Deephack (YouTube channel) has just started a short series of videos demonstrating the game 👨🚀
The first episode is demonstrating the cold start, departure, and reactor start-up procedures. In the second video Deephack is executing a transfer, approach and docking 👍
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Coming from Deephack’s channel, I’m incredibly happy to see a new installment in the “sim-heavy space sim” genre. ASG looks amazing and I can’t wait to see and learn more. Thank you for doing this!
Hello Marvin, thanks for your encouraging words!
Just found this game project and I wanted to say that it looks really cool! It shows some great potential and I am looking forward to where it goes from here and I will probably get this the second that it becomes available for sale.
If you guys at any point need extra testers or something I would love be of help.
Thank you for your interest in the project!
About testing I’m afraid there won’t be new openings for a little while but if you want to volunteer the best is to subscribe to the newsletter. That’s the way I’m using to call for new testers actually!
Since life support systems could take up appreciable fractions of a ship’s mass, would there be fully automated NPC vessels in the sim? How would the player vessel interact would such vessels in a law enforcement context?
P.S. I just realized this is the exact same problem faced by contemporary traffic enforcement when it comes to the introduction of fully-autonomous ground vehicles.
That’s a good question! 🙂 At the moment all ship designs do feature crew quarters. Most of them are starliners carrying passengers who probably prefer to have flesh and blood pilots at the helm, but some utility vessels could certainly be fully automated indeed. However for security reasons it could be simply forbidden to have AI controlled torchships. Also with that game world supposed technology, the life support systems do not constitute such a large part of the dry mass actually. And that’s because of the reactor itself.
Another question for you: What is behind the decision to model radiators as solid “fins” rather than a liquid droplet design (e.g. curie point radiator), which seem to be quite an excellent choice for a warship as their fundamental design characteristics offers superior protection against weapons fire? (the particular subtype of LDR I exemplified is also predicted to be quite able to retain its working liquid despite relatively high accelerations)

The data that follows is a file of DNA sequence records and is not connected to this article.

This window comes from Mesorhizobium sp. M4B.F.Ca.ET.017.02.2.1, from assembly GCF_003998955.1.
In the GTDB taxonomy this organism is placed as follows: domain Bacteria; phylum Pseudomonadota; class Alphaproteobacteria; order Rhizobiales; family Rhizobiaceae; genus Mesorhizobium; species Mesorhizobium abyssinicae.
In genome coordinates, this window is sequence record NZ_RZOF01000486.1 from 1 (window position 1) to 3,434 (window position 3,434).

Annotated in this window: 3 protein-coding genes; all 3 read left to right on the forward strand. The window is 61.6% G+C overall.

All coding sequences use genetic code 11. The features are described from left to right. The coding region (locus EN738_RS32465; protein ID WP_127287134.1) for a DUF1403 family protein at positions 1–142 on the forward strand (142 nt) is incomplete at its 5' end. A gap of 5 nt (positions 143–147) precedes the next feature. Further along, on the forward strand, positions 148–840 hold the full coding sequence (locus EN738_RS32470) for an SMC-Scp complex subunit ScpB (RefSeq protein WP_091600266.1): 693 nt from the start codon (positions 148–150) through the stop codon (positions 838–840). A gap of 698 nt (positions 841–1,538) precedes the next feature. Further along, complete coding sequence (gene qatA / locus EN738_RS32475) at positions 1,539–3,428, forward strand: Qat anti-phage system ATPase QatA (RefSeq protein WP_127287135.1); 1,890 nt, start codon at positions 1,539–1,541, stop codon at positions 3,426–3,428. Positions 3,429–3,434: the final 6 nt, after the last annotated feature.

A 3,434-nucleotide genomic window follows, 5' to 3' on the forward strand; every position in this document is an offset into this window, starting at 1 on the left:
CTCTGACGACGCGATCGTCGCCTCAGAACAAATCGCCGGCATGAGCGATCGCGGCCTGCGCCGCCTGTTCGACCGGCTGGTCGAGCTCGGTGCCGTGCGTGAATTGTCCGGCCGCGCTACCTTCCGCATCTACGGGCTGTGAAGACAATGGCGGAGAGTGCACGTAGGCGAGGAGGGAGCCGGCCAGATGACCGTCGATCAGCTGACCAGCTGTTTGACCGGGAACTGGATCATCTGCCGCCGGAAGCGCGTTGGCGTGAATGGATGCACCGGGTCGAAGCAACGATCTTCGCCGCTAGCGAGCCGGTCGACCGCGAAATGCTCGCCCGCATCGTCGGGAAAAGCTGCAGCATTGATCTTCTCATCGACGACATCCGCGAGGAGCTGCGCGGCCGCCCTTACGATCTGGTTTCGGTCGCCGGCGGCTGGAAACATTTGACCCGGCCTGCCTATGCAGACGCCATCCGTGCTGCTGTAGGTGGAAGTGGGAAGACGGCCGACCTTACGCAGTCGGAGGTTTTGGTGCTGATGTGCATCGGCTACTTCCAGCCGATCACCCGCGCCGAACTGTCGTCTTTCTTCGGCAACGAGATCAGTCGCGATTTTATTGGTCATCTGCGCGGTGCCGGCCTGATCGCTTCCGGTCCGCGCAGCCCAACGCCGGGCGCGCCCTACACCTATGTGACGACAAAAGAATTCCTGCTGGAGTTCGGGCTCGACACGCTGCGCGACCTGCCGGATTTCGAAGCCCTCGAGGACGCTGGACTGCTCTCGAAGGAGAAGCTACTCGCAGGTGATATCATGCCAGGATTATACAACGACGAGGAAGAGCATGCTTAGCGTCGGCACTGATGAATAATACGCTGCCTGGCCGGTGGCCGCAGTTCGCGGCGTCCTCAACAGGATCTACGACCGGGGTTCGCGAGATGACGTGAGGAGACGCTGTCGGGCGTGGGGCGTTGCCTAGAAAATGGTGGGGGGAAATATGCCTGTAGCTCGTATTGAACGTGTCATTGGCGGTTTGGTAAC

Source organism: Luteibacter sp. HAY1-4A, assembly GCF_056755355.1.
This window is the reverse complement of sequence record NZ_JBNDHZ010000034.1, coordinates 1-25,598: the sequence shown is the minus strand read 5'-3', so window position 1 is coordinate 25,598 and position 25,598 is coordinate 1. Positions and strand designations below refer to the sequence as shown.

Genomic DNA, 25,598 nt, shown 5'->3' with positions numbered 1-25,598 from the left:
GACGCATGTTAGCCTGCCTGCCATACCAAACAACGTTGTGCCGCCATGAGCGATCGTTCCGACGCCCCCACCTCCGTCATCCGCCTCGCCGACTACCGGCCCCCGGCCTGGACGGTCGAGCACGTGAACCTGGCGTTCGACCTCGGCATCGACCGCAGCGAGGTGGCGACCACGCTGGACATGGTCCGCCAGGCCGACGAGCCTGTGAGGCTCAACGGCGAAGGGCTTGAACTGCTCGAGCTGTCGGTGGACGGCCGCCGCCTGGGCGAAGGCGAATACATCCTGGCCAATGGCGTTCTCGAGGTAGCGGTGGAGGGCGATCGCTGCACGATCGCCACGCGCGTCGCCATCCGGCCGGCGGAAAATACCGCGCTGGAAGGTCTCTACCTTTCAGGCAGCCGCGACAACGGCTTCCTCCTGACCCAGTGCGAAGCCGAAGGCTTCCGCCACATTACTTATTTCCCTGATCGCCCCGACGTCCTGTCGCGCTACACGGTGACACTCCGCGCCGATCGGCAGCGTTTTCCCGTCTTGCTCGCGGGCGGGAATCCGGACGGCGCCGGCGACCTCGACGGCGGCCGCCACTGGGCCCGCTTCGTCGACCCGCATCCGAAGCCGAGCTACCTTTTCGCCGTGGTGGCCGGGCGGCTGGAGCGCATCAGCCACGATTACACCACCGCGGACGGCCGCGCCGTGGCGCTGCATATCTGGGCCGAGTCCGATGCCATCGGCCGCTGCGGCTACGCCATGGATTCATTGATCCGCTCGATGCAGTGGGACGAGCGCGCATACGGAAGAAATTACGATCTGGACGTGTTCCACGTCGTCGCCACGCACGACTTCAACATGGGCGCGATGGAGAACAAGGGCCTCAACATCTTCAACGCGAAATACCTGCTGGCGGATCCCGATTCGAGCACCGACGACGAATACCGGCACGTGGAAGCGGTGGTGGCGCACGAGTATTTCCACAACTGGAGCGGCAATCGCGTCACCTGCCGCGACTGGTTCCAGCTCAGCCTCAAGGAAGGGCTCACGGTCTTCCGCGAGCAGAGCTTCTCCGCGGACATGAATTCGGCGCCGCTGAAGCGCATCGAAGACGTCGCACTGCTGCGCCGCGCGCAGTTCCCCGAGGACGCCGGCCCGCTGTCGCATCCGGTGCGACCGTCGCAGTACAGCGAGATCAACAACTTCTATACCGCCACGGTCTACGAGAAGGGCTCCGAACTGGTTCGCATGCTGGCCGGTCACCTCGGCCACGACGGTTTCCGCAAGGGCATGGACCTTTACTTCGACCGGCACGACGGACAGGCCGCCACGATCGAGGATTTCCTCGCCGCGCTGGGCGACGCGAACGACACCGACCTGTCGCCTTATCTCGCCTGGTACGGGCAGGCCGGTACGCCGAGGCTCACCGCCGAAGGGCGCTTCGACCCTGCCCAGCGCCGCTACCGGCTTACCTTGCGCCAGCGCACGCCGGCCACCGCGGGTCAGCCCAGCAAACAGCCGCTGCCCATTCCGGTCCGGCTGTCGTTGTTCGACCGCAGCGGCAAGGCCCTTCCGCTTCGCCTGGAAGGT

I’d say simplicity, robustness and heat transfer capability. At a 50 GW fusion power and even with a radio-to-gamma highly reflective inner lining, the braking and cyclotron radiations are so strong that the thermal load on the vessel exceeds 2 GW. I considered that no active system (with pumps and the like) would be able to handle this and thus the reactor structure and radiators are supposed to be made of a carbon-carbon lattice of passive heat-pipes. These are also independent from one another, ensuring that damage remains localized.
In addition to this the ship can be very significantly maneuvering under thrust or between chained maneuvers (when the cooling need is highest) and even with a magnetic assistance a loss of droplets seems inevitable.
Finally law-enforcement warships in ASG are designed with one-on-one engagement in mind. In that configuration when pointing the spinal laser at an opponent, fins get naturally protected by presenting their edge (likely reinforced). On the contrary this is when droplet collectors would be the most exposed.